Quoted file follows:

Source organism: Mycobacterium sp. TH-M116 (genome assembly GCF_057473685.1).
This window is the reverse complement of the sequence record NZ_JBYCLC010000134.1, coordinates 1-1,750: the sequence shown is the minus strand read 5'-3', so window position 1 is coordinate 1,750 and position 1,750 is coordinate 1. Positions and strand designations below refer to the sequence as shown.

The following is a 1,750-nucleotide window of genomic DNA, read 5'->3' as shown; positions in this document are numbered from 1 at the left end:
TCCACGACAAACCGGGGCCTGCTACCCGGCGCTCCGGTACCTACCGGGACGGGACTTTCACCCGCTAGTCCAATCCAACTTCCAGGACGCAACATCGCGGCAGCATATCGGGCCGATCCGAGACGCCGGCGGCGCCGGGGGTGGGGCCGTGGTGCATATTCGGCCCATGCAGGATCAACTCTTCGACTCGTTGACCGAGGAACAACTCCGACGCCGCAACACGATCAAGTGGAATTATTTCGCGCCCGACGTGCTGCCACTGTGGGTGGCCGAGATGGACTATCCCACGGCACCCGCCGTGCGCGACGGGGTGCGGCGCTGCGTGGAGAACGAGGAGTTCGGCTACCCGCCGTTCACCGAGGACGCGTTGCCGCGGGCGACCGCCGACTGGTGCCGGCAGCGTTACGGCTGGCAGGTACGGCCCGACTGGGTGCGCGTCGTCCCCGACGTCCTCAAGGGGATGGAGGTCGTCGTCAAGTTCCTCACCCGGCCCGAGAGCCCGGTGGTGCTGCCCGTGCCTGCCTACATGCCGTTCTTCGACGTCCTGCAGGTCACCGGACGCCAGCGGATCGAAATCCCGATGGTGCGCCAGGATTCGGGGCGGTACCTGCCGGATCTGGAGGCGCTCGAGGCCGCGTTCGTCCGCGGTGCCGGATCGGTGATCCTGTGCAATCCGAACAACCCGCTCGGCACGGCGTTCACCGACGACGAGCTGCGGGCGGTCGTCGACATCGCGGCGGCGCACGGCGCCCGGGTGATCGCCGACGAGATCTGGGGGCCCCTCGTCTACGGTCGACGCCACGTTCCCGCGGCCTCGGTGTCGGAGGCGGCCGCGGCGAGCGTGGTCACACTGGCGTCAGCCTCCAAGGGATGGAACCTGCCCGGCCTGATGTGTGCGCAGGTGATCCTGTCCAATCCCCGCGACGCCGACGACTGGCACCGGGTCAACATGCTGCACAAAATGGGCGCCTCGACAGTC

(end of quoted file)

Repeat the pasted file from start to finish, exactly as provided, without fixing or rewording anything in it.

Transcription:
Source organism: Mycobacterium sp. TH-M116 (genome assembly GCF_057473685.1).
This window is the reverse complement of the sequence record NZ_JBYCLC010000134.1, coordinates 1-1,750: the sequence shown is the minus strand read 5'-3', so window position 1 is coordinate 1,750 and position 1,750 is coordinate 1. Positions and strand designations below refer to the sequence as shown.

The following is a 1,750-nucleotide window of genomic DNA, read 5'->3' as shown; positions in this document are numbered from 1 at the left end:
TCCACGACAAACCGGGGCCTGCTACCCGGCGCTCCGGTACCTACCGGGACGGGACTTTCACCCGCTAGTCCAATCCAACTTCCAGGACGCAACATCGCGGCAGCATATCGGGCCGATCCGAGACGCCGGCGGCGCCGGGGGTGGGGCCGTGGTGCATATTCGGCCCATGCAGGATCAACTCTTCGACTCGTTGACCGAGGAACAACTCCGACGCCGCAACACGATCAAGTGGAATTATTTCGCGCCCGACGTGCTGCCACTGTGGGTGGCCGAGATGGACTATCCCACGGCACCCGCCGTGCGCGACGGGGTGCGGCGCTGCGTGGAGAACGAGGAGTTCGGCTACCCGCCGTTCACCGAGGACGCGTTGCCGCGGGCGACCGCCGACTGGTGCCGGCAGCGTTACGGCTGGCAGGTACGGCCCGACTGGGTGCGCGTCGTCCCCGACGTCCTCAAGGGGATGGAGGTCGTCGTCAAGTTCCTCACCCGGCCCGAGAGCCCGGTGGTGCTGCCCGTGCCTGCCTACATGCCGTTCTTCGACGTCCTGCAGGTCACCGGACGCCAGCGGATCGAAATCCCGATGGTGCGCCAGGATTCGGGGCGGTACCTGCCGGATCTGGAGGCGCTCGAGGCCGCGTTCGTCCGCGGTGCCGGATCGGTGATCCTGTGCAATCCGAACAACCCGCTCGGCACGGCGTTCACCGACGACGAGCTGCGGGCGGTCGTCGACATCGCGGCGGCGCACGGCGCCCGGGTGATCGCCGACGAGATCTGGGGGCCCCTCGTCTACGGTCGACGCCACGTTCCCGCGGCCTCGGTGTCGGAGGCGGCCGCGGCGAGCGTGGTCACACTGGCGTCAGCCTCCAAGGGATGGAACCTGCCCGGCCTGATGTGTGCGCAGGTGATCCTGTCCAATCCCCGCGACGCCGACGACTGGCACCGGGTCAACATGCTGCACAAAATGGGCGCCTCGACAGTC